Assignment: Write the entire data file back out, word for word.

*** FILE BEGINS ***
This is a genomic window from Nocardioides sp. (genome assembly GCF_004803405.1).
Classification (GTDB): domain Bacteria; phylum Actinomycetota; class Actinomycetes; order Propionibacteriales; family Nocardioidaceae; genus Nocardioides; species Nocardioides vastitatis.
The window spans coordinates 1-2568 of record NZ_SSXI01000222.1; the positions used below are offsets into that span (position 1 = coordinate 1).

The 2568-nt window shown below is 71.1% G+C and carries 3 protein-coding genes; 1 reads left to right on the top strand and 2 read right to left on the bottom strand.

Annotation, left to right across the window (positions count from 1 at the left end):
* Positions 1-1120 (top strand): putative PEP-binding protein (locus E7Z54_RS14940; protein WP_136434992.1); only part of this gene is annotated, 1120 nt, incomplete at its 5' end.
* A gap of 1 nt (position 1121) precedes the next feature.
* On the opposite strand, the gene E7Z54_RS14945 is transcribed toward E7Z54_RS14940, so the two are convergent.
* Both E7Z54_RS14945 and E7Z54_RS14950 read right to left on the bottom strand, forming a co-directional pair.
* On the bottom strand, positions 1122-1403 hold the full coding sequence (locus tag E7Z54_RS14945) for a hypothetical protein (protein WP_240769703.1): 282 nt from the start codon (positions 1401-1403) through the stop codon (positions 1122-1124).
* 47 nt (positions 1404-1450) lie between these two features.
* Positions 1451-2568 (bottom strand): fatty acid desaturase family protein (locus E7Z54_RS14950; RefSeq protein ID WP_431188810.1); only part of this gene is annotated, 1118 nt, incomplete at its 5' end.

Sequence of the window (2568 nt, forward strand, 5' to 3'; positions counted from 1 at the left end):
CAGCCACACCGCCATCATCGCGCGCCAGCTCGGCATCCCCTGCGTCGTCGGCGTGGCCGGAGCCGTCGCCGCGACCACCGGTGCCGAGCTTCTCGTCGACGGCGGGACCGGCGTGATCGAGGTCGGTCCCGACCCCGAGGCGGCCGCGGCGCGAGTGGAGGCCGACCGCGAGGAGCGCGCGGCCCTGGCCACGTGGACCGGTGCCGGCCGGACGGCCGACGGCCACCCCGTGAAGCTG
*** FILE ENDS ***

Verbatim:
This is a genomic window from Nocardioides sp. (genome assembly GCF_004803405.1).
Classification (GTDB): domain Bacteria; phylum Actinomycetota; class Actinomycetes; order Propionibacteriales; family Nocardioidaceae; genus Nocardioides; species Nocardioides vastitatis.
The window spans coordinates 1-2568 of record NZ_SSXI01000222.1; the positions used below are offsets into that span (position 1 = coordinate 1).

The 2568-nt window shown below is 71.1% G+C and carries 3 protein-coding genes; 1 reads left to right on the top strand and 2 read right to left on the bottom strand.

Annotation, left to right across the window (positions count from 1 at the left end):
* Positions 1-1120 (top strand): putative PEP-binding protein (locus E7Z54_RS14940; protein WP_136434992.1); only part of this gene is annotated, 1120 nt, incomplete at its 5' end.
* A gap of 1 nt (position 1121) precedes the next feature.
* On the opposite strand, the gene E7Z54_RS14945 is transcribed toward E7Z54_RS14940, so the two are convergent.
* Both E7Z54_RS14945 and E7Z54_RS14950 read right to left on the bottom strand, forming a co-directional pair.
* On the bottom strand, positions 1122-1403 hold the full coding sequence (locus tag E7Z54_RS14945) for a hypothetical protein (protein WP_240769703.1): 282 nt from the start codon (positions 1401-1403) through the stop codon (positions 1122-1124).
* 47 nt (positions 1404-1450) lie between these two features.
* Positions 1451-2568 (bottom strand): fatty acid desaturase family protein (locus E7Z54_RS14950; RefSeq protein ID WP_431188810.1); only part of this gene is annotated, 1118 nt, incomplete at its 5' end.

Sequence of the window (2568 nt, forward strand, 5' to 3'; positions counted from 1 at the left end):
CAGCCACACCGCCATCATCGCGCGCCAGCTCGGCATCCCCTGCGTCGTCGGCGTGGCCGGAGCCGTCGCCGCGACCACCGGTGCCGAGCTTCTCGTCGACGGCGGGACCGGCGTGATCGAGGTCGGTCCCGACCCCGAGGCGGCCGCGGCGCGAGTGGAGGCCGACCGCGAGGAGCGCGCGGCCCTGGCCACGTGGACCGGTGCCGGCCGGACGGCCGACGGCCACCCCGTGAAGCTG